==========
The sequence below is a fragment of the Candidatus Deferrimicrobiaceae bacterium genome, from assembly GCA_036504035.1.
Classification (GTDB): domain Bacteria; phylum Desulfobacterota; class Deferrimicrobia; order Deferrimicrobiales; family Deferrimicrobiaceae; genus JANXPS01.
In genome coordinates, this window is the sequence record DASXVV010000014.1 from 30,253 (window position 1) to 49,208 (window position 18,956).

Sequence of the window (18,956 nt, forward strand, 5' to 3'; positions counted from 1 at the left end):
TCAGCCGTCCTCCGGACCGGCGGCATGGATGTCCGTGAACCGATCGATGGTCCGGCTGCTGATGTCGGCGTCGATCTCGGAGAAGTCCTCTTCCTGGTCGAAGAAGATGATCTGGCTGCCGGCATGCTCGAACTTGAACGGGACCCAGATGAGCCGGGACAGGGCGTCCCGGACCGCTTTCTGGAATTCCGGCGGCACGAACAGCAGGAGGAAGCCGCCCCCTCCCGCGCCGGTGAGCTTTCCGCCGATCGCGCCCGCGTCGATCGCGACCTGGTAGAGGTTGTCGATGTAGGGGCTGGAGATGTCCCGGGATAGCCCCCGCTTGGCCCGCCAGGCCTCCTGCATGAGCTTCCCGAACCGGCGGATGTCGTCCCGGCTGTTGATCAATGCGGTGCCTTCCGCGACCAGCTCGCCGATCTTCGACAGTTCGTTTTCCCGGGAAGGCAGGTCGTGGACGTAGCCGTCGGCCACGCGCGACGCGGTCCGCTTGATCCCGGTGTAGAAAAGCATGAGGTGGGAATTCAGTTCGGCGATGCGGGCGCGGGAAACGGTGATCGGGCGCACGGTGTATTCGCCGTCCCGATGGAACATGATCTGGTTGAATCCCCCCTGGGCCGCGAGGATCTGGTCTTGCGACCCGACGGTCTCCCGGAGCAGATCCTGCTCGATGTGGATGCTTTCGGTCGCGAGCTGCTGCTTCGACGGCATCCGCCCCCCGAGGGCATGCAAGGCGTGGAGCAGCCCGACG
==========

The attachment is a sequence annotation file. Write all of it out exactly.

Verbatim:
The sequence below is a fragment of the Candidatus Deferrimicrobiaceae bacterium genome, from assembly GCA_036504035.1.
Classification (GTDB): domain Bacteria; phylum Desulfobacterota; class Deferrimicrobia; order Deferrimicrobiales; family Deferrimicrobiaceae; genus JANXPS01.
In genome coordinates, this window is the sequence record DASXVV010000014.1 from 30,253 (window position 1) to 49,208 (window position 18,956).

Sequence of the window (18,956 nt, forward strand, 5' to 3'; positions counted from 1 at the left end):
TCAGCCGTCCTCCGGACCGGCGGCATGGATGTCCGTGAACCGATCGATGGTCCGGCTGCTGATGTCGGCGTCGATCTCGGAGAAGTCCTCTTCCTGGTCGAAGAAGATGATCTGGCTGCCGGCATGCTCGAACTTGAACGGGACCCAGATGAGCCGGGACAGGGCGTCCCGGACCGCTTTCTGGAATTCCGGCGGCACGAACAGCAGGAGGAAGCCGCCCCCTCCCGCGCCGGTGAGCTTTCCGCCGATCGCGCCCGCGTCGATCGCGACCTGGTAGAGGTTGTCGATGTAGGGGCTGGAGATGTCCCGGGATAGCCCCCGCTTGGCCCGCCAGGCCTCCTGCATGAGCTTCCCGAACCGGCGGATGTCGTCCCGGCTGTTGATCAATGCGGTGCCTTCCGCGACCAGCTCGCCGATCTTCGACAGTTCGTTTTCCCGGGAAGGCAGGTCGTGGACGTAGCCGTCGGCCACGCGCGACGCGGTCCGCTTGATCCCGGTGTAGAAAAGCATGAGGTGGGAATTCAGTTCGGCGATGCGGGCGCGGGAAACGGTGATCGGGCGCACGGTGTATTCGCCGTCCCGATGGAACATGATCTGGTTGAATCCCCCCTGGGCCGCGAGGATCTGGTCTTGCGACCCGACGGTCTCCCGGAGCAGATCCTGCTCGATGTGGATGCTTTCGGTCGCGAGCTGCTGCTTCGACGGCATCCGCCCCCCGAGGGCATGCAAGGCGTGGAGCAGCCCGACG